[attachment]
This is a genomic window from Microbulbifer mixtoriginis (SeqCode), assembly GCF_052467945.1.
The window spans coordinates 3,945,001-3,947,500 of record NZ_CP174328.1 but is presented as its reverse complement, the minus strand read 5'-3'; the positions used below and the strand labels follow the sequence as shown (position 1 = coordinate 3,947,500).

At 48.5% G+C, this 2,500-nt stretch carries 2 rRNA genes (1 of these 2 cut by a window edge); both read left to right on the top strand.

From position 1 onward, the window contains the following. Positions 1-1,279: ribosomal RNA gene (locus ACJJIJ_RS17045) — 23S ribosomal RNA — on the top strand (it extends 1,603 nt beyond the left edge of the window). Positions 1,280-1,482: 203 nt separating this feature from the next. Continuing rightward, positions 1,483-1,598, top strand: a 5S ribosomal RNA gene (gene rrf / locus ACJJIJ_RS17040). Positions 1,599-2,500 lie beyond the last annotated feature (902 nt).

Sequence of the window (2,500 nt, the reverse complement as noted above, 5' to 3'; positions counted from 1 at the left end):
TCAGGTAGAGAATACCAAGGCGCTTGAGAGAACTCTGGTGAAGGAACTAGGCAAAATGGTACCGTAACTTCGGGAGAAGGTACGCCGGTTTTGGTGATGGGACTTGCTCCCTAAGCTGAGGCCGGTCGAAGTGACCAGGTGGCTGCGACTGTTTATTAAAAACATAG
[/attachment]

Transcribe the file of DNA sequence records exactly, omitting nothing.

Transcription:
This is a genomic window from Microbulbifer mixtoriginis (SeqCode), assembly GCF_052467945.1.
The window spans coordinates 3,945,001-3,947,500 of record NZ_CP174328.1 but is presented as its reverse complement, the minus strand read 5'-3'; the positions used below and the strand labels follow the sequence as shown (position 1 = coordinate 3,947,500).

At 48.5% G+C, this 2,500-nt stretch carries 2 rRNA genes (1 of these 2 cut by a window edge); both read left to right on the top strand.

From position 1 onward, the window contains the following. Positions 1-1,279: ribosomal RNA gene (locus ACJJIJ_RS17045) — 23S ribosomal RNA — on the top strand (it extends 1,603 nt beyond the left edge of the window). Positions 1,280-1,482: 203 nt separating this feature from the next. Continuing rightward, positions 1,483-1,598, top strand: a 5S ribosomal RNA gene (gene rrf / locus ACJJIJ_RS17040). Positions 1,599-2,500 lie beyond the last annotated feature (902 nt).

Sequence of the window (2,500 nt, the reverse complement as noted above, 5' to 3'; positions counted from 1 at the left end):
TCAGGTAGAGAATACCAAGGCGCTTGAGAGAACTCTGGTGAAGGAACTAGGCAAAATGGTACCGTAACTTCGGGAGAAGGTACGCCGGTTTTGGTGATGGGACTTGCTCCCTAAGCTGAGGCCGGTCGAAGTGACCAGGTGGCTGCGACTGTTTATTAAAAACATAG